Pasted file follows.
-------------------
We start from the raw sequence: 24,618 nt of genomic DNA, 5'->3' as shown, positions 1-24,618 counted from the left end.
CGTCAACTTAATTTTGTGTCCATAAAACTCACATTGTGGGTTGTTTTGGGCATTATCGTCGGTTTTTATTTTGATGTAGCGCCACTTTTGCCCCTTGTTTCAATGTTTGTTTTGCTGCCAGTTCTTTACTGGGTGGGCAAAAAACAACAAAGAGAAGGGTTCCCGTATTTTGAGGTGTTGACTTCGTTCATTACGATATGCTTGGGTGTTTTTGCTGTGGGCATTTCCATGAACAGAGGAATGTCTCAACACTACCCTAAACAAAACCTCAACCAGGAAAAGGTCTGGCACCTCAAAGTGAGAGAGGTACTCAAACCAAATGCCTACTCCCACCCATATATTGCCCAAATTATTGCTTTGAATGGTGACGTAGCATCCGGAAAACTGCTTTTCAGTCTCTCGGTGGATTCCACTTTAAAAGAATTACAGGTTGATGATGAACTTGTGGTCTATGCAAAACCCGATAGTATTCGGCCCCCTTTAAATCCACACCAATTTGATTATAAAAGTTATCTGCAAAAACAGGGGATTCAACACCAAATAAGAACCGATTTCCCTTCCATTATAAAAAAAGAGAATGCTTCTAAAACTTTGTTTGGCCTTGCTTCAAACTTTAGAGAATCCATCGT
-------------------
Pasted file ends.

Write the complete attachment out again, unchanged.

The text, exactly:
We start from the raw sequence: 24,618 nt of genomic DNA, 5'->3' as shown, positions 1-24,618 counted from the left end.
CGTCAACTTAATTTTGTGTCCATAAAACTCACATTGTGGGTTGTTTTGGGCATTATCGTCGGTTTTTATTTTGATGTAGCGCCACTTTTGCCCCTTGTTTCAATGTTTGTTTTGCTGCCAGTTCTTTACTGGGTGGGCAAAAAACAACAAAGAGAAGGGTTCCCGTATTTTGAGGTGTTGACTTCGTTCATTACGATATGCTTGGGTGTTTTTGCTGTGGGCATTTCCATGAACAGAGGAATGTCTCAACACTACCCTAAACAAAACCTCAACCAGGAAAAGGTCTGGCACCTCAAAGTGAGAGAGGTACTCAAACCAAATGCCTACTCCCACCCATATATTGCCCAAATTATTGCTTTGAATGGTGACGTAGCATCCGGAAAACTGCTTTTCAGTCTCTCGGTGGATTCCACTTTAAAAGAATTACAGGTTGATGATGAACTTGTGGTCTATGCAAAACCCGATAGTATTCGGCCCCCTTTAAATCCACACCAATTTGATTATAAAAGTTATCTGCAAAAACAGGGGATTCAACACCAAATAAGAACCGATTTCCCTTCCATTATAAAAAAAGAGAATGCTTCTAAAACTTTGTTTGGCCTTGCTTCAAACTTTAGAGAATCCATCGT